The Minister has put much emphasis on the primacy of the House of Commons. Since this matter goes back to 1911, it is not entirely clear that that primacy extends to total revolution of the constitutional situation. In some respects at present, in fact, the House of Commons is not totally unfettered. That is an important issue.

The second point is that there was a stitch-up with regard to election manifestos; the role of the manifesto in relation to this matter is extremely questionable.

Lord Hunt of Kings Heath: My Lords, the noble Lord is being a little unkind about the Government’s undertaking. We made clear in our 2005 manifesto that we would seek free votes of Parliament, and that is what we have done. It was not simply a vote in isolation; it took place in the light of a White Paper produced after constructive discussions between the political parties. That is not an unreasonable process. The Government could quite easily have produced a White Paper and a proposal without any consultation at all.

In the light of all the problems over many years about achieving longstanding reform of your Lordships’ House, this did and does appear to the Government to be the best way of achieving political consensus between the three main parties, which I believe provides the best foundation for taking reform forward.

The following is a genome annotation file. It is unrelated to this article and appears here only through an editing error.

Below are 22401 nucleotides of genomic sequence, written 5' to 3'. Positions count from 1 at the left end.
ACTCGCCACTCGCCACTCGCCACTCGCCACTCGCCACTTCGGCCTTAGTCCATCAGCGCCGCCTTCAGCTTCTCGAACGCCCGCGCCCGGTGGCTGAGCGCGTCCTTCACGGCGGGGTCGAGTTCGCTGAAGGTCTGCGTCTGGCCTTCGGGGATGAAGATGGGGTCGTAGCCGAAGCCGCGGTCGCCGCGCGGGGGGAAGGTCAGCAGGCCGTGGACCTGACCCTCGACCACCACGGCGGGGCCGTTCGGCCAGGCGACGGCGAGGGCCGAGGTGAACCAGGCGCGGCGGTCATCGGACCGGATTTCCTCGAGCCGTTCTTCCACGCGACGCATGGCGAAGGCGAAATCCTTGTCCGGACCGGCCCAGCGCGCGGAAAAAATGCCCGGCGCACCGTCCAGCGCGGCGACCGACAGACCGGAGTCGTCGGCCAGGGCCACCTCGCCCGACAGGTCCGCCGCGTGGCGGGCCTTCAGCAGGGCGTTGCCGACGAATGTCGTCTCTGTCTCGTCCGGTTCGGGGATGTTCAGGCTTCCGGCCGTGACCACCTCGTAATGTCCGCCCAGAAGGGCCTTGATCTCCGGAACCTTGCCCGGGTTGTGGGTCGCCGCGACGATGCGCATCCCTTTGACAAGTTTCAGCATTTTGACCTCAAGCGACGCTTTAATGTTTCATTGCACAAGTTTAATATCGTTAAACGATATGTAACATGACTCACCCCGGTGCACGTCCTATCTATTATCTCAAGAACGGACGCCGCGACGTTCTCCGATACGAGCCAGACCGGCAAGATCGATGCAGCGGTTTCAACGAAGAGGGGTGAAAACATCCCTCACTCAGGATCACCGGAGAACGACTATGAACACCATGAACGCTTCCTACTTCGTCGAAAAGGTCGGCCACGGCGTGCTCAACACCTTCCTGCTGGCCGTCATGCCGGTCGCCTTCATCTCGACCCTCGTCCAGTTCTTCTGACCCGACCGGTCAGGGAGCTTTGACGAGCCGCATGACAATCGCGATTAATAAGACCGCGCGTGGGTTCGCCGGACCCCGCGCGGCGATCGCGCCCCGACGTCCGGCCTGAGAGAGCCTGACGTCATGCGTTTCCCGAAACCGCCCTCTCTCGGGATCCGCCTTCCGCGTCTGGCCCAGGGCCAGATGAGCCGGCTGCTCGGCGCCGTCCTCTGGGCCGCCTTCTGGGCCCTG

Lord Steel of Aikwood: My Lords, is not the most surprising feature—

Lord Goodhart: My Lords, does the Minister agree—

Lord Howe of Aberavon: My Lords—

Lord Bach: My Lords, this is probably the last question, and it is the Liberal Democrats’ turn.

Lord Goodhart: My Lords, does the Minister agree that Tony Blair’s commitment in 1997 that no one party should have a majority in the House of Lords has contributed greatly to its effectiveness ever since? Does he also agree that if the first-past-the-post system or alternative-vote system had been in force for elections to this House, his party, the Labour Party, would have

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been in an overwhelming majority after the 2005 general election, at least among the political parties? Is it not therefore clear that some form of proportional representation will be essential if this House is to continue to play the role it does after we have become a partially or wholly elected Chamber?